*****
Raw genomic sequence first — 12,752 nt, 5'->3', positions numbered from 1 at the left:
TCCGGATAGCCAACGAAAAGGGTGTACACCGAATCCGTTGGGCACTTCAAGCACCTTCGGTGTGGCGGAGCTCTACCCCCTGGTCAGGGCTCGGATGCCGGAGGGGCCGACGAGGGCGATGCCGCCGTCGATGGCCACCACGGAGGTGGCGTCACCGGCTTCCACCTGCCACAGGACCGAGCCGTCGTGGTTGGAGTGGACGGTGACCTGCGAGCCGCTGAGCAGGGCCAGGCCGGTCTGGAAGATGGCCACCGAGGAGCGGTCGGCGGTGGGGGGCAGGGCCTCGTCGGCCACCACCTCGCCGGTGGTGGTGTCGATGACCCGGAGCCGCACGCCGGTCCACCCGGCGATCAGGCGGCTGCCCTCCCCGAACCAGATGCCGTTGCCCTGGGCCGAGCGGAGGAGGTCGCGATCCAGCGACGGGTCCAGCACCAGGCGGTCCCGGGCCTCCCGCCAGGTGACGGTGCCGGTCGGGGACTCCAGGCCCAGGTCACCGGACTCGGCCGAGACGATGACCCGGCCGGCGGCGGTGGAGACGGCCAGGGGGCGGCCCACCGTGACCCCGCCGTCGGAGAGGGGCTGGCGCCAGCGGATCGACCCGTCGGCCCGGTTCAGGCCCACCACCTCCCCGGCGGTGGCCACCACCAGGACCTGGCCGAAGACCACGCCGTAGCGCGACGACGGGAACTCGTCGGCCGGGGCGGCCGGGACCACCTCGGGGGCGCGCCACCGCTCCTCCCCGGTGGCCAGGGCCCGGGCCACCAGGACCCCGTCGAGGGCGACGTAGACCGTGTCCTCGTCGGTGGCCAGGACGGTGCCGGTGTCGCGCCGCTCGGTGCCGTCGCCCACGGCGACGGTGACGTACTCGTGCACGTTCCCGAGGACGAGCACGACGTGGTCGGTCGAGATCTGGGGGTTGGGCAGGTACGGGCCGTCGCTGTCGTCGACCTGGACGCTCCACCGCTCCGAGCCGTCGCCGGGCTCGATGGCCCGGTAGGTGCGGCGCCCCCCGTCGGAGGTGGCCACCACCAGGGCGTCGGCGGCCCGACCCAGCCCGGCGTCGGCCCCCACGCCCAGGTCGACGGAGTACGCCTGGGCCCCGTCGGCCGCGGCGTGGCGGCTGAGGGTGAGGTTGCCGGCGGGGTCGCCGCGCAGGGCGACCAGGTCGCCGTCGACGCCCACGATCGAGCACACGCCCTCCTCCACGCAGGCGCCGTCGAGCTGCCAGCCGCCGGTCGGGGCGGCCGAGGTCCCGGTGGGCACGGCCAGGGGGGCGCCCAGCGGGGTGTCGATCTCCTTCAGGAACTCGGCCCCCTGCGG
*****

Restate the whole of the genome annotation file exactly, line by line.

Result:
Raw genomic sequence first — 12,752 nt, 5'->3', positions numbered from 1 at the left:
TCCGGATAGCCAACGAAAAGGGTGTACACCGAATCCGTTGGGCACTTCAAGCACCTTCGGTGTGGCGGAGCTCTACCCCCTGGTCAGGGCTCGGATGCCGGAGGGGCCGACGAGGGCGATGCCGCCGTCGATGGCCACCACGGAGGTGGCGTCACCGGCTTCCACCTGCCACAGGACCGAGCCGTCGTGGTTGGAGTGGACGGTGACCTGCGAGCCGCTGAGCAGGGCCAGGCCGGTCTGGAAGATGGCCACCGAGGAGCGGTCGGCGGTGGGGGGCAGGGCCTCGTCGGCCACCACCTCGCCGGTGGTGGTGTCGATGACCCGGAGCCGCACGCCGGTCCACCCGGCGATCAGGCGGCTGCCCTCCCCGAACCAGATGCCGTTGCCCTGGGCCGAGCGGAGGAGGTCGCGATCCAGCGACGGGTCCAGCACCAGGCGGTCCCGGGCCTCCCGCCAGGTGACGGTGCCGGTCGGGGACTCCAGGCCCAGGTCACCGGACTCGGCCGAGACGATGACCCGGCCGGCGGCGGTGGAGACGGCCAGGGGGCGGCCCACCGTGACCCCGCCGTCGGAGAGGGGCTGGCGCCAGCGGATCGACCCGTCGGCCCGGTTCAGGCCCACCACCTCCCCGGCGGTGGCCACCACCAGGACCTGGCCGAAGACCACGCCGTAGCGCGACGACGGGAACTCGTCGGCCGGGGCGGCCGGGACCACCTCGGGGGCGCGCCACCGCTCCTCCCCGGTGGCCAGGGCCCGGGCCACCAGGACCCCGTCGAGGGCGACGTAGACCGTGTCCTCGTCGGTGGCCAGGACGGTGCCGGTGTCGCGCCGCTCGGTGCCGTCGCCCACGGCGACGGTGACGTACTCGTGCACGTTCCCGAGGACGAGCACGACGTGGTCGGTCGAGATCTGGGGGTTGGGCAGGTACGGGCCGTCGCTGTCGTCGACCTGGACGCTCCACCGCTCCGAGCCGTCGCCGGGCTCGATGGCCCGGTAGGTGCGGCGCCCCCCGTCGGAGGTGGCCACCACCAGGGCGTCGGCGGCCCGACCCAGCCCGGCGTCGGCCCCCACGCCCAGGTCGACGGAGTACGCCTGGGCCCCGTCGGCCGCGGCGTGGCGGCTGAGGGTGAGGTTGCCGGCGGGGTCGCCGCGCAGGGCGACCAGGTCGCCGTCGACGCCCACGATCGAGCACACGCCCTCCTCCACGCAGGCGCCGTCGAGCTGCCAGCCGCCGGTCGGGGCGGCCGAGGTCCCGGTGGGCACGGCCAGGGGGGCGCCCAGCGGGGTGTCGATCTCCTTCAGGAACTCGGCCCCCTGCGG